Service of the Race to Add Electric Scooters: Who Gets the Bike Lane? Where do Pedestrians Walk Safely?

December 31st, 2018

Categories: Bicycles, City Living, Civility, Electric Scooters, Transportation

Photo: qz.com

It doesn’t take much to inadvertently kill someone. A few weeks ago a man in his 80s was knocked to the ground exiting a subway run into by another passenger dashing to catch the train. He hit his head and died a few days later.

That—and the fact that pedestrians and bicyclists haven’t yet learned to play well together in Manhattan at least—means that the addition here of electric scooters, that go 15 mph, has zero appeal to me.

Photo: executivestyle.com.au

There are too many accidents with good old bicycles: nine deaths and 1,260 injuries to biclcylsits in 2017 according to nyc.gov. That year one pedestrian was killed in a bicycle crash and 172 people were injured by bicycles according to police reports. These stats may be conservative. Read on.

Another website, nationswell.com, reported “dozens of bicyclist are killed by motor vehicles every year in NYC.” While I’m most concerned about pedestrians, the numbers of people opting for electric scooters will clearly add insult to injury for all.

Photo: cycle-space.com

And how many people didn’t report their confrontations? Daily either I or other pedistrians shriek at bicyclists who don’t bother using the [intrusive bicycle lanes] and chug by in a car lane; ignore traffic lights; ride in the wrong direction or zip by on sidewalks.

Scott Calvert wrote “States Race to Catch Up With Electric Scooters California– lawmakers passed bill on new two-wheeled vehicles; more states planning legislation.”

Quoting “Douglas Shinkle, transportation program director at the nonpartisan National Conference of State Legislatures,” he wrote in The Wall Street Journal: “Only about 10 states currently have laws that apply to vehicle categories that appear to include e-scooters, he said, and only California’s legislature has passed a bill specifically addressing them….. ‘These e-scooters are being used. That tells you they’re filling a need.’”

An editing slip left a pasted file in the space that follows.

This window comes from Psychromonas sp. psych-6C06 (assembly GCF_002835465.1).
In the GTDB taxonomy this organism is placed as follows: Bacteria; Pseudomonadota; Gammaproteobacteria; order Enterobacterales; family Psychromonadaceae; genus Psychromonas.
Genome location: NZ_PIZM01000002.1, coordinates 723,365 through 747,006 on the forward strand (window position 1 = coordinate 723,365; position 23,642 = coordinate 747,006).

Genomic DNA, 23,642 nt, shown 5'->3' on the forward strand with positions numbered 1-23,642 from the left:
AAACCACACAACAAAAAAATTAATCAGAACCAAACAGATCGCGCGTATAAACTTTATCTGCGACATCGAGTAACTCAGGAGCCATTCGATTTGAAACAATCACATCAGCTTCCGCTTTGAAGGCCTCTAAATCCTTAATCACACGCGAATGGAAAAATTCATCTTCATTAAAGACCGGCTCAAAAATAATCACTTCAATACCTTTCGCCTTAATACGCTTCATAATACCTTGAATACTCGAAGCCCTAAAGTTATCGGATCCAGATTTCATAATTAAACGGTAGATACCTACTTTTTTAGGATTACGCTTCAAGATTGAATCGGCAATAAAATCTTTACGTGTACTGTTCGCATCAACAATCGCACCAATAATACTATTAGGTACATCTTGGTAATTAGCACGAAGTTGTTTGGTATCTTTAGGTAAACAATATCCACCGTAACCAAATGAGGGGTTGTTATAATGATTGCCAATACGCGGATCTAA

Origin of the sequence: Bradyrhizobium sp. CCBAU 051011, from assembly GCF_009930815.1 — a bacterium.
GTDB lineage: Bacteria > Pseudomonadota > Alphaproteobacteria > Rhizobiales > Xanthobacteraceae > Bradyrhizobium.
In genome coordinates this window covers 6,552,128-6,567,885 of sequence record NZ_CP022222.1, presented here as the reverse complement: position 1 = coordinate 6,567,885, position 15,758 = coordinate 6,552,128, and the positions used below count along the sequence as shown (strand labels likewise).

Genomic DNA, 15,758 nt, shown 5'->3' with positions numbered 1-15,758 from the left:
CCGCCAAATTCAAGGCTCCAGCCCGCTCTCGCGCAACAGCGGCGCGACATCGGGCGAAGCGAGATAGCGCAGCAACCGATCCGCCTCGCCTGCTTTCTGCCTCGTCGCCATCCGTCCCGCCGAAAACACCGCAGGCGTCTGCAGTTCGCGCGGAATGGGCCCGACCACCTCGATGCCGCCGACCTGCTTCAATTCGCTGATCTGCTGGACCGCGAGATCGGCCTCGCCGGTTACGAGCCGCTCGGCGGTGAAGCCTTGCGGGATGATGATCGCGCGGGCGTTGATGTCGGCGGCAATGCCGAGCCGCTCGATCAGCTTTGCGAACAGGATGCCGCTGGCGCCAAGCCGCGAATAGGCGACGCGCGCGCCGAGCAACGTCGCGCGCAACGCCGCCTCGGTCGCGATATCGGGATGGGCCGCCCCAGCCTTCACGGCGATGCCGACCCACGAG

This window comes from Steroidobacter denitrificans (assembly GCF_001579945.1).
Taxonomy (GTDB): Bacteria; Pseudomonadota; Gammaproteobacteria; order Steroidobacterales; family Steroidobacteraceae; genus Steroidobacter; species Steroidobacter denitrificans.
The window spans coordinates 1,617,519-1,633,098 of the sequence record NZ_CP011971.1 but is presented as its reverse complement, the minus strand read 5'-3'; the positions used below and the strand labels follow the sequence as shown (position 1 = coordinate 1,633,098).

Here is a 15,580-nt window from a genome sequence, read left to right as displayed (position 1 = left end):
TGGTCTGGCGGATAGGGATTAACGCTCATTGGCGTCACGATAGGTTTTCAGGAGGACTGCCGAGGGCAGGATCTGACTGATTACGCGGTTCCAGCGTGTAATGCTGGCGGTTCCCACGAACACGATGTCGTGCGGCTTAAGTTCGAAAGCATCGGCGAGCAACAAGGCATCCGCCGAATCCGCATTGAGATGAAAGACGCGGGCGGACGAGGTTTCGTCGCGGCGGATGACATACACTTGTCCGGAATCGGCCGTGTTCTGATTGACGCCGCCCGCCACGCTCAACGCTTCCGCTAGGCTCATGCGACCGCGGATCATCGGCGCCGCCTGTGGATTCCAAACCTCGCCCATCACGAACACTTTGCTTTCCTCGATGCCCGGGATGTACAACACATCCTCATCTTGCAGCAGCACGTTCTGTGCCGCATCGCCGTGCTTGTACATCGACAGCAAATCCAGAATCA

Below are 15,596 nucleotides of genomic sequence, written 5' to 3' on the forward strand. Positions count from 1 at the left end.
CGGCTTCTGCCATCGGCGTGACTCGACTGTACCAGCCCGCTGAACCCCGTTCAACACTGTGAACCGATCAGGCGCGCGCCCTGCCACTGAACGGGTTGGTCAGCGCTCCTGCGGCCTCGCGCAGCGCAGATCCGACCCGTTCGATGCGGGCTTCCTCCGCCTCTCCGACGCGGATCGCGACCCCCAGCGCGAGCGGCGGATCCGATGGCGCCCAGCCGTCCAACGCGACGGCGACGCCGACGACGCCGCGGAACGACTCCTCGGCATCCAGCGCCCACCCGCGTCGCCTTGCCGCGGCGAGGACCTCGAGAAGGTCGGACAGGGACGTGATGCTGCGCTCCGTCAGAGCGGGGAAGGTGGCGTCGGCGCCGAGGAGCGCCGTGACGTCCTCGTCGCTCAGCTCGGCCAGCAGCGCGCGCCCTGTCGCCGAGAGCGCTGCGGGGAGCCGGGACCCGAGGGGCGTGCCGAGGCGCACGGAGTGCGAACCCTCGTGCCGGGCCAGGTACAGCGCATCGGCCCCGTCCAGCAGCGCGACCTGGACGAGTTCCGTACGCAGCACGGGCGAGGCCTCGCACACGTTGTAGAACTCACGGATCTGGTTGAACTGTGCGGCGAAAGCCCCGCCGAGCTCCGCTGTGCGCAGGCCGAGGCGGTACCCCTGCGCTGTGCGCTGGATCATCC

The electric scooter discussion in venues such as curbed.com is focused on pilot programs and safety by rejiggering street design with repaving programs. Shouldn’t there also be a safe pedestrian lane? And who gets the bike lane—electric scooters or bicycles or will already stretched avenues and streets give up yet more space to alternative vehicles to cars? What are your thoughts about electric scooters in cities?

 

Photo: thelocal.fr

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4 Responses to “Service of the Race to Add Electric Scooters: Who Gets the Bike Lane? Where do Pedestrians Walk Safely?”

  1. Protius Said:

    In my long held view, what mankind and mother earth truly need now is conservative leadership, men and women with sufficient vision to urge the vigorous conservation of our rapidly shrinking natural resources and to put an end to the pointless waste caused by their mindless consumption by proponents of that mindless political corruption also called “supply-side economics.”

    Letting more mechanical devices loose in our already overburdened streets should result in
    increased mayhem, and more fatalities, a step in the right direction for population shrinkage. Also, a decline in both energy and resource consumption should occur as street users, because of the risks involved, back off using them to go on as many of their customary consumption binges as they did in the past.

    In sum, I’m for it.

    Hooray for chaos!

  2. Debbie Kunen Said:

    Debbie wrote on Facebook:

    It is SO dangerous now for pedestrians because cyclists and skateboarders HATE to yield or follow traffic rules. The “all about me” show + people with their heads in their phones makes this environment HAZARDOUS!!

  3. Jeanne Byington Said:

    Debbie,

    I’ve visited the UK and countries like Thailand where as a driver and/or pedestrian I must constantly remind myself to look both ways–especially in the direction I’m not used to. That’s how I feel walking around NYC. I was born and I’ve lived in NYC most of my life and find it strange to be on alert when doing something that comes so naturally to a New Yorker: Walk!

  4. Jeanne Byington Said:

    Protius,

    I’ll go one step further. Get rid of the bikes and the electric scooters and the special lanes and encourage New Yorkers to do what they do best: WALK. Automatically the traffic issues will lighten up.

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